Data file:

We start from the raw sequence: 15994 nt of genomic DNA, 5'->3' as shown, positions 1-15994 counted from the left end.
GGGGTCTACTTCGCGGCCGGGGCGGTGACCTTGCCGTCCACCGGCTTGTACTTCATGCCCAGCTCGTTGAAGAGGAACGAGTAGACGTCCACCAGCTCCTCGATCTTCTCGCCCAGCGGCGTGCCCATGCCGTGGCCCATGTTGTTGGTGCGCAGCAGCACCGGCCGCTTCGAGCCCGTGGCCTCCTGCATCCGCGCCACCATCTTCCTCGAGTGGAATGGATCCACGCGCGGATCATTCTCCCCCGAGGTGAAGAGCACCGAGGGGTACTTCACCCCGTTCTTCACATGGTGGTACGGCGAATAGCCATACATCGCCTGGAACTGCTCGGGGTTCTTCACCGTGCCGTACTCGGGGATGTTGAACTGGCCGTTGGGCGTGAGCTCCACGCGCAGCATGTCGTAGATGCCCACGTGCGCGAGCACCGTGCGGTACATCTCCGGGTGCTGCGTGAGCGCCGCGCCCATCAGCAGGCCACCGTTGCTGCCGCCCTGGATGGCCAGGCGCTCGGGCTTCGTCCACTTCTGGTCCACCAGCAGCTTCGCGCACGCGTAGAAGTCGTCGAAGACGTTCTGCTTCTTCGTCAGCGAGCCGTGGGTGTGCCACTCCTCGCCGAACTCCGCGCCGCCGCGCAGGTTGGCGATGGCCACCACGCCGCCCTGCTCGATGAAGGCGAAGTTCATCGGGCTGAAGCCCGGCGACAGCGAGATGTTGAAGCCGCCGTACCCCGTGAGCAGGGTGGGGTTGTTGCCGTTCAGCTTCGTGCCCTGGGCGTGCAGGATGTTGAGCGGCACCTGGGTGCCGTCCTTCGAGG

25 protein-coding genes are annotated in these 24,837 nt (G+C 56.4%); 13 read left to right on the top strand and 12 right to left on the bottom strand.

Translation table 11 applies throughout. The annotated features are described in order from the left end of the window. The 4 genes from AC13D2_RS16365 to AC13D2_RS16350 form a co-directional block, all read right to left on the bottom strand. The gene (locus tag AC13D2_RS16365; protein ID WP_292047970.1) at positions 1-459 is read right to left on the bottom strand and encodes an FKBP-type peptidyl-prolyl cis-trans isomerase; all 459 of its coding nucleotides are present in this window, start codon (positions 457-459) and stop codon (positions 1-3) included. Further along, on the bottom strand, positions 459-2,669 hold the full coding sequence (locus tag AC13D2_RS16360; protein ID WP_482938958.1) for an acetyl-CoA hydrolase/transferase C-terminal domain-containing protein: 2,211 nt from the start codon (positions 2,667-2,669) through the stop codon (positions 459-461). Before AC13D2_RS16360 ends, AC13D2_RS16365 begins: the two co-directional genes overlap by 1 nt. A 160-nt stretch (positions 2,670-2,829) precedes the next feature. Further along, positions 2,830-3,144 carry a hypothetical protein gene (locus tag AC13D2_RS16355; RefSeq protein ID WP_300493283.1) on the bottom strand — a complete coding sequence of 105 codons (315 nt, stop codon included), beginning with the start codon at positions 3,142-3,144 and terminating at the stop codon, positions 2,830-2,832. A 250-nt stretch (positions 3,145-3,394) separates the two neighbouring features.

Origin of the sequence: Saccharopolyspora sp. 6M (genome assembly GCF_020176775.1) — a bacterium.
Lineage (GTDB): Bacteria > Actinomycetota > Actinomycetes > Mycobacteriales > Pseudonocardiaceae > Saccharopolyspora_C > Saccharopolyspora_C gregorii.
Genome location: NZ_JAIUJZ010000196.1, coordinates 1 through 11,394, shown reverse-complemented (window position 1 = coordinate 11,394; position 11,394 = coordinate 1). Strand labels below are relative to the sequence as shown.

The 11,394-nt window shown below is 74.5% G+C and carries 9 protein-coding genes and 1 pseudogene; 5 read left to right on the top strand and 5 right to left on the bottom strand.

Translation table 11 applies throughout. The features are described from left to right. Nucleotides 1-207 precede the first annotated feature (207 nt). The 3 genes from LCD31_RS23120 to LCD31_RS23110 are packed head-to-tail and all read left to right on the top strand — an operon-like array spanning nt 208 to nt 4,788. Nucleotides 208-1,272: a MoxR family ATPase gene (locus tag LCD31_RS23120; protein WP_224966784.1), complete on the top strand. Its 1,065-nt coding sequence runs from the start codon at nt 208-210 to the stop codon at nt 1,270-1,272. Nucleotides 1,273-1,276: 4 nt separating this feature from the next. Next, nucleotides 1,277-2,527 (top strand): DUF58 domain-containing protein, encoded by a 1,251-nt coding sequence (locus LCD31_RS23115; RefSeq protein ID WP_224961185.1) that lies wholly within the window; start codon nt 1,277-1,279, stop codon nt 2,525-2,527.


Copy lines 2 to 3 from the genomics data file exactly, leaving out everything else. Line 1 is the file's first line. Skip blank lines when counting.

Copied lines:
GGGGTCTACTTCGCGGCCGGGGCGGTGACCTTGCCGTCCACCGGCTTGTACTTCATGCCCAGCTCGTTGAAGAGGAACGAGTAGACGTCCACCAGCTCCTCGATCTTCTCGCCCAGCGGCGTGCCCATGCCGTGGCCCATGTTGTTGGTGCGCAGCAGCACCGGCCGCTTCGAGCCCGTGGCCTCCTGCATCCGCGCCACCATCTTCCTCGAGTGGAATGGATCCACGCGCGGATCATTCTCCCCCGAGGTGAAGAGCACCGAGGGGTACTTCACCCCGTTCTTCACATGGTGGTACGGCGAATAGCCATACATCGCCTGGAACTGCTCGGGGTTCTTCACCGTGCCGTACTCGGGGATGTTGAACTGGCCGTTGGGCGTGAGCTCCACGCGCAGCATGTCGTAGATGCCCACGTGCGCGAGCACCGTGCGGTACATCTCCGGGTGCTGCGTGAGCGCCGCGCCCATCAGCAGGCCACCGTTGCTGCCGCCCTGGATGGCCAGGCGCTCGGGCTTCGTCCACTTCTGGTCCACCAGCAGCTTCGCGCACGCGTAGAAGTCGTCGAAGACGTTCTGCTTCTTCGTCAGCGAGCCGTGGGTGTGCCACTCCTCGCCGAACTCCGCGCCGCCGCGCAGGTTGGCGATGGCCACCACGCCGCCCTGCTCGATGAAGGCGAAGTTCATCGGGCTGAAGCCCGGCGACAGCGAGATGTTGAAGCCGCCGTACCCCGTGAGCAGGGTGGGGTTGTTGCCGTTCAGCTTCGTGCCCTGGGCGTGCAGGATGTTGAGCGGCACCTGGGTGCCGTCCTTCGAGG

25 protein-coding genes are annotated in these 24,837 nt (G+C 56.4%); 13 read left to right on the top strand and 12 right to left on the bottom strand.